July 21, 2023


2 min read

Why not try a Kota bite next you go dining?

Why not try a Kota bite next you go dining?

The famous Kota

Story highlights

    Bashanyaneng Street Kos, specialises in kota because it is very easy to prepare
    Kota produce says his market is mostly very good during month-end, when everyone has money

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MOST people regard Kota as the best street food that accommodates everyone without being associated with class.

Kota is the hollowed-out loaf of white bread that serves as a portable, edible container that houses everything, including fries, polonies, Russian sausage, atchar, and a cheesy fried egg. The multi-layered sandwich is packed into an instantly recognisable white plastic sack.

In an interview with 22-year-old Litšitso Matube, who is the founder of Bashanyaneng Street Kos, which is a fast food business in Maseru that specialises in kota and Dagwood, he says the reason he specialises in kota is because it is very easy to prepare.

The kota, he says, needs light ingredients, and does not consume a lot of time to prepare.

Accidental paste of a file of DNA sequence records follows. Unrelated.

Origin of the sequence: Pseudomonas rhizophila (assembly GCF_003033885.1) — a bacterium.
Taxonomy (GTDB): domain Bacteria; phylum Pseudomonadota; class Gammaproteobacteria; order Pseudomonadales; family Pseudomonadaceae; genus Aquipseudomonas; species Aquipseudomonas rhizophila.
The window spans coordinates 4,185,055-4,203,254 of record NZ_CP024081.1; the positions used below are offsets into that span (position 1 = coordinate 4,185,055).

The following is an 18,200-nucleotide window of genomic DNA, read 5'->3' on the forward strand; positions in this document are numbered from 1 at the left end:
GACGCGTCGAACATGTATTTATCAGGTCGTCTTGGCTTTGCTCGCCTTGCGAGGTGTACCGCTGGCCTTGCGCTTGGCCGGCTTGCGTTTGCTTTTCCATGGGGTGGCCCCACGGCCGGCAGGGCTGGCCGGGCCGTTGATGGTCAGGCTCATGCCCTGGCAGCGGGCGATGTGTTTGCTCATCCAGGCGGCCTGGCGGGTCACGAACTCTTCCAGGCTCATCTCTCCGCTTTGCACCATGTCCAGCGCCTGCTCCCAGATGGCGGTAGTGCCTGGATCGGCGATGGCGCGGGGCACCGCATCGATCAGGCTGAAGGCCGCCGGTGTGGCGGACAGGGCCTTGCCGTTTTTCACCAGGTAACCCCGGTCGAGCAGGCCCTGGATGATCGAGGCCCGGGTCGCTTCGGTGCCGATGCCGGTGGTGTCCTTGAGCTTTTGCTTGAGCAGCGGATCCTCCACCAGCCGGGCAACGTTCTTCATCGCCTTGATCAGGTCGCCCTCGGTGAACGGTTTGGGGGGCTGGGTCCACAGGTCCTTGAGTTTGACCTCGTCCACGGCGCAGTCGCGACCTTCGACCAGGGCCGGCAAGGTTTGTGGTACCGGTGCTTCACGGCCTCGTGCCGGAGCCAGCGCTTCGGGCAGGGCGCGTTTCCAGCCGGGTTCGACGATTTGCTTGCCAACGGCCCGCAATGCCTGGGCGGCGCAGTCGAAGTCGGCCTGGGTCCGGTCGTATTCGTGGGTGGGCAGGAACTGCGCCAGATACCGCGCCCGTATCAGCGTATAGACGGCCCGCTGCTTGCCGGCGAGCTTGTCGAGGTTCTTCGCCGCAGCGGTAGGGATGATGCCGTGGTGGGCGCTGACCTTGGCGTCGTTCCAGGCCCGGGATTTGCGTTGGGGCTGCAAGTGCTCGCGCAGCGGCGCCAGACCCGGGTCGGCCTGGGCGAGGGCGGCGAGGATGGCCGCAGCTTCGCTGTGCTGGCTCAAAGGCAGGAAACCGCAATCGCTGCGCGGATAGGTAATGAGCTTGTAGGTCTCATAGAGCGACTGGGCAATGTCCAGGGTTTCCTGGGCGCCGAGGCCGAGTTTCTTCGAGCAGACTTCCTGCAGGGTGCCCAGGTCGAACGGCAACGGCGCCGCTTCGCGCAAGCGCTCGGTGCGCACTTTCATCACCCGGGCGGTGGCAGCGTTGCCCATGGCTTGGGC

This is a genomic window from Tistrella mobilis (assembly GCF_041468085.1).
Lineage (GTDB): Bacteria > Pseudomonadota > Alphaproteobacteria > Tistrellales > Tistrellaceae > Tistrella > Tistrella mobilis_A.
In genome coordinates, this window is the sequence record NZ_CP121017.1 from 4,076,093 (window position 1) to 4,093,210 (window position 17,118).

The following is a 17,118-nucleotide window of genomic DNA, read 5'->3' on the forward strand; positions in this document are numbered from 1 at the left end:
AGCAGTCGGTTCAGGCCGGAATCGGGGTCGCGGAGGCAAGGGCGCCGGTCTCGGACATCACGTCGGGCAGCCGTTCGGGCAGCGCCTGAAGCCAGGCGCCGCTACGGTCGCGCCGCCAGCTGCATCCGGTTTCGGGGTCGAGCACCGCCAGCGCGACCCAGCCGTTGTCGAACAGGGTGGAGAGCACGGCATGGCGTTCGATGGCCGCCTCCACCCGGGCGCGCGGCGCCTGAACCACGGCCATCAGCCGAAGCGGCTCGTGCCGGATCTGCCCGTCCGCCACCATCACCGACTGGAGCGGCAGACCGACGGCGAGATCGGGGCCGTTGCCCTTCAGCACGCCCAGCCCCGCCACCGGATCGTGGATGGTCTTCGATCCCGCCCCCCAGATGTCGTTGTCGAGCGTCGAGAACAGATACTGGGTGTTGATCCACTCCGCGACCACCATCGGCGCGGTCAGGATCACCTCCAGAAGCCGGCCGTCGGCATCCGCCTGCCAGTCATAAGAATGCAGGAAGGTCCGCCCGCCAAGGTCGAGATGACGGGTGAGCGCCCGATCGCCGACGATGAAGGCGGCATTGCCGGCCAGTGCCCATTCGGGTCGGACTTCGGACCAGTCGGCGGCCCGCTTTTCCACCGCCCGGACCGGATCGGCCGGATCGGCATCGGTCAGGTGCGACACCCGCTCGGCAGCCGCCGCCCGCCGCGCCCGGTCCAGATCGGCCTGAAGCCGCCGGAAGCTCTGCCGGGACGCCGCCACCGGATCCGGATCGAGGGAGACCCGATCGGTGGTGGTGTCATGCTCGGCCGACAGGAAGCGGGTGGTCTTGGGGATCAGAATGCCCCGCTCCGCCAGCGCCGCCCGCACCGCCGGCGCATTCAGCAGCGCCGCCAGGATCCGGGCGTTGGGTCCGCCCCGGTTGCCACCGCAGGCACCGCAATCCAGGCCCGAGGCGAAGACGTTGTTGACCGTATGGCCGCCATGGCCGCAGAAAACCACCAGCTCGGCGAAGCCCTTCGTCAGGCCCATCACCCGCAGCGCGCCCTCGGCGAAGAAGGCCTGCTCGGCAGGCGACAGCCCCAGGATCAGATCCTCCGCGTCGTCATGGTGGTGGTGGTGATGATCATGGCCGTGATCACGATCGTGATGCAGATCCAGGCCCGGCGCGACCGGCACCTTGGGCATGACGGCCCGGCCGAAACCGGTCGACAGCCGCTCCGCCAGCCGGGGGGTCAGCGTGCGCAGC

"Most of my customers are students and working-class people; they love the taste of my kota; they say it has that meaty taste with fries. What makes my kota stand out is how I prepare it. I am able to try new recipes every now and then, and what I love about preparing kota is its flexibility; it does not restrict me from using the ordinary ingredients of atchar, fries, polony, and cheese everyone uses.

"Lately I have started using vegetables as part of my ingredients, such as green paper and lettuce, and different sauces; sauces play an important role in terms of how the kota will taste and giving it colour," he says.

He adds that his market is mostly very good during month-end, when everyone has money.

He gets so busy that sometimes he runs out of stock because many people buy extra for their dinner.

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Tanki Matobo, who regards kota as his favourite street meal, says: "It is quick to prepare, very cheap, can be found almost anywhere, and very portable to hold and walk around with while eating. It is also a reliable favourite of students, young workers, whether rich or poor, and tourists looking for local flavour."

The name kota, used in areas such as the streets and small food outlets, is derived from the English word quarter, referring to the size of the bread loaf.

Kota originated in the City of Ekurhuleni in South Africa, where the best ‘Kota’ cuisine is made.

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